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Aunt Mary's Primer   By:

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First Page:

AUNT MARY'S PRIMER

ADORNED WITH A HUNDRED AND TWENTY PRETTY PICTURES

1851

[Illustration: Front Cover]

[Illustration: Frontispiece: ANGLING. SHOOTING. A DONKEY RACE. HUNTING THE HARE. CHILDREN AT PLAY. A COUNTRY RIDE.]

[Illustration]

A FEW WORDS TO THE TEACHER.

When Little Mary (or any other little girl or boy) knows all the letters perfectly, let the teacher turn over a page and pronounce one of the mono syllables. Do not say a, m, am but say am at once, and point to the word. When the child knows that word, then point to the next, and say as , and be sure to follow the same plan throughout the book. Spelling lessons may be taught at a more advanced age; but it will be found that a young child will learn to read much more quickly if they be dispensed with in the Primer. In words of more than one syllable, it is best to pronounce each syllable separately, car, pet , po, ker , and so on. In the lesson on "Things in the Room," point out each thing as the child reads the word, and indeed, wherever you can, try to associate the word with its actual meaning. Show a child the word coach as a coach goes past, and she will recollect that word again for ever. In the "Lesson on the Senses," make the child understand how to feel cold and heat, by touching a piece of cold iron or marble, and by holding the hand to the fire, how to smell, to hear, to see, and to taste. In the "Lesson on Colours," be sure to show each colour as it is read; and endeavour to make every Lesson as interesting as you can. Never weary a child with long lessons . The little poem at the end is intended to be read to the child frequently, that she may gradually learn it by heart.

J.C.

A a B b C c D d E e F f G g H h I i J j K k L l M m N n O o P p Q q R r S s T t U u V v W w X x Y y Z z

F N W B E H A P R Y S V Z C K D X O J U G I L Q M T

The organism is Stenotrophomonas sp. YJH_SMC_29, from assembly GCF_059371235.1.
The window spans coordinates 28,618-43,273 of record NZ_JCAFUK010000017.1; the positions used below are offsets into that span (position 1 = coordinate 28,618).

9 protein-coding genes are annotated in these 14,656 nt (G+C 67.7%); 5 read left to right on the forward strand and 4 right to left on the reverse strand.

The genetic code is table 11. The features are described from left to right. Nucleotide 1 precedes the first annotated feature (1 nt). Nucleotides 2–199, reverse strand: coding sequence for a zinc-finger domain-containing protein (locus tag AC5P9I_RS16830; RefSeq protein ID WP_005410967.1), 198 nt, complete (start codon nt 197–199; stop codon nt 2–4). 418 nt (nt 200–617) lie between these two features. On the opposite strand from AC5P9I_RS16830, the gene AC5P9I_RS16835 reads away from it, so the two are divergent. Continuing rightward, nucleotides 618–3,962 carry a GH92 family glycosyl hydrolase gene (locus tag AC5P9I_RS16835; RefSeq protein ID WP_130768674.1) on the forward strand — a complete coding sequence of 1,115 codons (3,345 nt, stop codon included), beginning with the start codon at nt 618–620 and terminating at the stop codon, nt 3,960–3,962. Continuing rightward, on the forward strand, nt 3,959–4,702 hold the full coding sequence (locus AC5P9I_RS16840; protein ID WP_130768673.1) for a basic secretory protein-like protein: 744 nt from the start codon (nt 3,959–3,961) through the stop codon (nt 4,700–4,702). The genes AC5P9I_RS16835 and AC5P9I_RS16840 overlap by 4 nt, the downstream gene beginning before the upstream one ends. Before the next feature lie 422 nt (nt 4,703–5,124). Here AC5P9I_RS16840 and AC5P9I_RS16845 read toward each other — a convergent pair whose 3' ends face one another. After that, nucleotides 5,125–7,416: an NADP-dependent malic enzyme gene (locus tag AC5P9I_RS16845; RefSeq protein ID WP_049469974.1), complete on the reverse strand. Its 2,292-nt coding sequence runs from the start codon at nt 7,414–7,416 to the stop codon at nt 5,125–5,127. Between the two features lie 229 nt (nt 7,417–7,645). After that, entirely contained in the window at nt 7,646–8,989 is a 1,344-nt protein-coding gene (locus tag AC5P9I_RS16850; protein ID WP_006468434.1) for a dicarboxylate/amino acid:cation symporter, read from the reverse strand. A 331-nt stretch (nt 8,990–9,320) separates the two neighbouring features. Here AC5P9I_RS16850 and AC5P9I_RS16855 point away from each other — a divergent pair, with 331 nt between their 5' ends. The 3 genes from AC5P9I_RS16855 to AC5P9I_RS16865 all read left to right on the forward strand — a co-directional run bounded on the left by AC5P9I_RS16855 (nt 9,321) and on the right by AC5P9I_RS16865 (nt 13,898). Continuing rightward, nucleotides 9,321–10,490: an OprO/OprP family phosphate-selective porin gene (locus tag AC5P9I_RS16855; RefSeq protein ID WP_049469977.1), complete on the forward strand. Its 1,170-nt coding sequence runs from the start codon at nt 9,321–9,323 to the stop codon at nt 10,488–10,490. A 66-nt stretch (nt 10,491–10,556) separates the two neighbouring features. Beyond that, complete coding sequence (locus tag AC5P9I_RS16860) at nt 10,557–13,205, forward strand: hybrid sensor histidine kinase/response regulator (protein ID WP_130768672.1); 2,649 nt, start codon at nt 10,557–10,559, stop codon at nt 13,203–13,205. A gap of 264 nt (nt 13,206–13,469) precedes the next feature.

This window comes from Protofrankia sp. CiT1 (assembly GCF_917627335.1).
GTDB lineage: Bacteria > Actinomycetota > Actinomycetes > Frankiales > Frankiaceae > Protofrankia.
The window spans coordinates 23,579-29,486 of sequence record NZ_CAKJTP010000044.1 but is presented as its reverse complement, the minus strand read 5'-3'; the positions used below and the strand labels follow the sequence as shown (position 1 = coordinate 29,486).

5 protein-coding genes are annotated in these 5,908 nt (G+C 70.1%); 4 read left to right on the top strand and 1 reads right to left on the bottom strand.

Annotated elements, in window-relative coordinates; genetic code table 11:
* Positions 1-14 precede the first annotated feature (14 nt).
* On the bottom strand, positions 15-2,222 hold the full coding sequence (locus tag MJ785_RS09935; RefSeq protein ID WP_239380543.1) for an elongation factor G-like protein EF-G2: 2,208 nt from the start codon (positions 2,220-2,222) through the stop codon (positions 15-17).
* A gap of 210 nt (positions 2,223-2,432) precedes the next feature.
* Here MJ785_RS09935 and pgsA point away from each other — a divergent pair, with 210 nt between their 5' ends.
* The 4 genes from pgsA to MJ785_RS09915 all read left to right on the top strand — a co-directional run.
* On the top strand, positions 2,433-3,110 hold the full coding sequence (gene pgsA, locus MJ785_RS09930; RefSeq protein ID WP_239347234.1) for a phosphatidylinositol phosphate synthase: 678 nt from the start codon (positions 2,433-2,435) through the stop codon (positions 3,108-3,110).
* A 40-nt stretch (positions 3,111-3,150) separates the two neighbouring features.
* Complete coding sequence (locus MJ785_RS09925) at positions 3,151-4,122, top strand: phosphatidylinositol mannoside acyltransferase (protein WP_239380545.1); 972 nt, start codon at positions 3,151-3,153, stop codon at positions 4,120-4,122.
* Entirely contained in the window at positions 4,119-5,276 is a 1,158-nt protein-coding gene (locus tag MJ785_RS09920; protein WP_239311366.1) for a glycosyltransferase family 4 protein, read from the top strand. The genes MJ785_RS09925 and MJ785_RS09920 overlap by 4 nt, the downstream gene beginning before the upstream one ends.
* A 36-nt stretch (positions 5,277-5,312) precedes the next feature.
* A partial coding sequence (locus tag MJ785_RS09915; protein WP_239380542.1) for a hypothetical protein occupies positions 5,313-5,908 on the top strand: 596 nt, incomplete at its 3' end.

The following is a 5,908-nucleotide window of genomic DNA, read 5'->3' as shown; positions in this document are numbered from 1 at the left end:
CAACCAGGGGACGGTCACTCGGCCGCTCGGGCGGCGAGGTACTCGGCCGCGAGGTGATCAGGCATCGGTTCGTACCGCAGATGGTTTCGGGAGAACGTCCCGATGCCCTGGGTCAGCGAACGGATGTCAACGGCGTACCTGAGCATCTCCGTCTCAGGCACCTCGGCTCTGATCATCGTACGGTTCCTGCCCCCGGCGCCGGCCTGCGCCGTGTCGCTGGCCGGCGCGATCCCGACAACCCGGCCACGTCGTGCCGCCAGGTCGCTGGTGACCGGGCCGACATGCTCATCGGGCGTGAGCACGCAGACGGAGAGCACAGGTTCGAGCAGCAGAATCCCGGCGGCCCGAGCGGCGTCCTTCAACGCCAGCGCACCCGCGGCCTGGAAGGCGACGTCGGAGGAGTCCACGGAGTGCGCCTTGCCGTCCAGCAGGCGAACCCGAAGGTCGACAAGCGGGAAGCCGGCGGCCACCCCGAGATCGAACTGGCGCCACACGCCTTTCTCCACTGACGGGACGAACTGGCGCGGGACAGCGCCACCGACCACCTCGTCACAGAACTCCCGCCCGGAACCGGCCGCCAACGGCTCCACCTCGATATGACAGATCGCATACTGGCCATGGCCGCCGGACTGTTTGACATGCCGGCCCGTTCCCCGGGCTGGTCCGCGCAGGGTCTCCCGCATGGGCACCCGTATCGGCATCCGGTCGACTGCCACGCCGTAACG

q o f m e g v p a h n y x b i w c j l s u d k t r z

am eg if ok ud as eb il or um an ed ip ot up

and eke its old use are end ire oft urn arm elf imp ore uns

an et ig od up man met gig god pup can pet big sod cup pan set pig pod sup

at og an ar ir cat dog van are ire rat log vane hare fire grate clog vanes hares fires

[Illustration]

Here is a Cat, and here is a Rat.

[Illustration]

The Hare runs from the Dog.

[Illustration]

The Fox will eat the Hen.

ail eat eel oil mail feat feel toil paid seas reed coil bait peas beer soil

oat out ein bee boat rout rein been groat flout vein coo float trout skein moon

lap dog ink stand wind mill peg top wood cut wild duck sky lark sun shine birds nest

ool ight arth hool eight earth chool might dearth school wright growth

[Illustration]

A mad Bull runs fast. The Girl makes Lace.

[Illustration]

A Cart load of Hay. The Horse trots well.

[Illustration]

The Man breaks the Ice. Here are some Pigs.

HERE ARE THE NAMES OF SOME THINGS IN THE ROOM.

Ta ble Car pet Can dle Po ker But ton Bas ket So fa Pic ture Kit ten Work box Side board Hearth rug Cot ton Fen der Tea urn Book case Scis sors Cur tain

Am I to go out for a walk?

Yes, you are to go out for a walk... Continue reading book >>




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